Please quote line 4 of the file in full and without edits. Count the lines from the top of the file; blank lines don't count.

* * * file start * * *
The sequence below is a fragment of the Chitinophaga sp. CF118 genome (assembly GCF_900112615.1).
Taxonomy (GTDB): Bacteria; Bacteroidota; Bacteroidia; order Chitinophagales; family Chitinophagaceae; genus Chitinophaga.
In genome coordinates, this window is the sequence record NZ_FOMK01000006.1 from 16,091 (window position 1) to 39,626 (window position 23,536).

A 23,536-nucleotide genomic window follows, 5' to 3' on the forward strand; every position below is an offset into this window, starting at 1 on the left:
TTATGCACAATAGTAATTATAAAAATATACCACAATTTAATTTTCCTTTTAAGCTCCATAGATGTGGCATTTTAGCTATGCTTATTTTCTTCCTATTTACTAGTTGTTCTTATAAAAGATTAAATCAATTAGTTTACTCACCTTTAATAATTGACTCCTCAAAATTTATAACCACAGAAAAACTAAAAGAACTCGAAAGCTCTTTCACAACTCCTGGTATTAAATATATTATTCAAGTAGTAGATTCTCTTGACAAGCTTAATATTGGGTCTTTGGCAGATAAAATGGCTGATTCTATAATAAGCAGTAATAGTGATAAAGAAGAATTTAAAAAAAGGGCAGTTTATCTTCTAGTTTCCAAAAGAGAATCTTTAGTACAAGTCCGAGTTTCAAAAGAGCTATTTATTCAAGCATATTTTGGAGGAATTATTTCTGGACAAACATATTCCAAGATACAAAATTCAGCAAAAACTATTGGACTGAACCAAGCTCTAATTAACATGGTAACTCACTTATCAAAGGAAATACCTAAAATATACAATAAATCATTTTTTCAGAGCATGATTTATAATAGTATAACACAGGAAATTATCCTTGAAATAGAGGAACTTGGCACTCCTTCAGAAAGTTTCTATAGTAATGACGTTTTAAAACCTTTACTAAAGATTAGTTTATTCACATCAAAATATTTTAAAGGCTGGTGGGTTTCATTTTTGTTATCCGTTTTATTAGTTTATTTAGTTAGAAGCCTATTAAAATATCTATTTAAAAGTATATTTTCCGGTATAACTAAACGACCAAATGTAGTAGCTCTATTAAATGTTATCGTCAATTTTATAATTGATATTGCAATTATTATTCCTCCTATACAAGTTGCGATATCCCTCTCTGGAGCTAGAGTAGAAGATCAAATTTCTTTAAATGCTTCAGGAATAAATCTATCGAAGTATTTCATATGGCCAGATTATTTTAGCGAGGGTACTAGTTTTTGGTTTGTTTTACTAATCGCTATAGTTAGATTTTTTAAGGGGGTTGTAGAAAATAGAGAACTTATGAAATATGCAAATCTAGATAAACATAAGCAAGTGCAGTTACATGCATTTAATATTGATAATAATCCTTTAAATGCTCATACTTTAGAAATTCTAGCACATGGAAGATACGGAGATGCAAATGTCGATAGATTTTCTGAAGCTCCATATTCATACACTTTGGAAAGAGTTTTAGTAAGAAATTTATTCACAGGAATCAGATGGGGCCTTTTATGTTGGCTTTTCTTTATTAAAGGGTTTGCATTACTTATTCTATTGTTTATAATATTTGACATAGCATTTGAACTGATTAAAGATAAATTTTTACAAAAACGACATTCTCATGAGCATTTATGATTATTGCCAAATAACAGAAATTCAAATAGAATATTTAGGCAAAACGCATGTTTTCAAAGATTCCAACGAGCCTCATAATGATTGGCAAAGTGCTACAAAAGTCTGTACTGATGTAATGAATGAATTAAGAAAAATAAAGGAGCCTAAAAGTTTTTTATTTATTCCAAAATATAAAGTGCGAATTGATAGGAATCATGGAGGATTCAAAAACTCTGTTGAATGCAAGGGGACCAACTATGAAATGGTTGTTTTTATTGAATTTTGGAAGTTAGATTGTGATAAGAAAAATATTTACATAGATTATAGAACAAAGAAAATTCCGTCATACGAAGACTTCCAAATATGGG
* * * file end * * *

A 23,536-nucleotide genomic window follows, 5' to 3' on the forward strand; every position below is an offset into this window, starting at 1 on the left: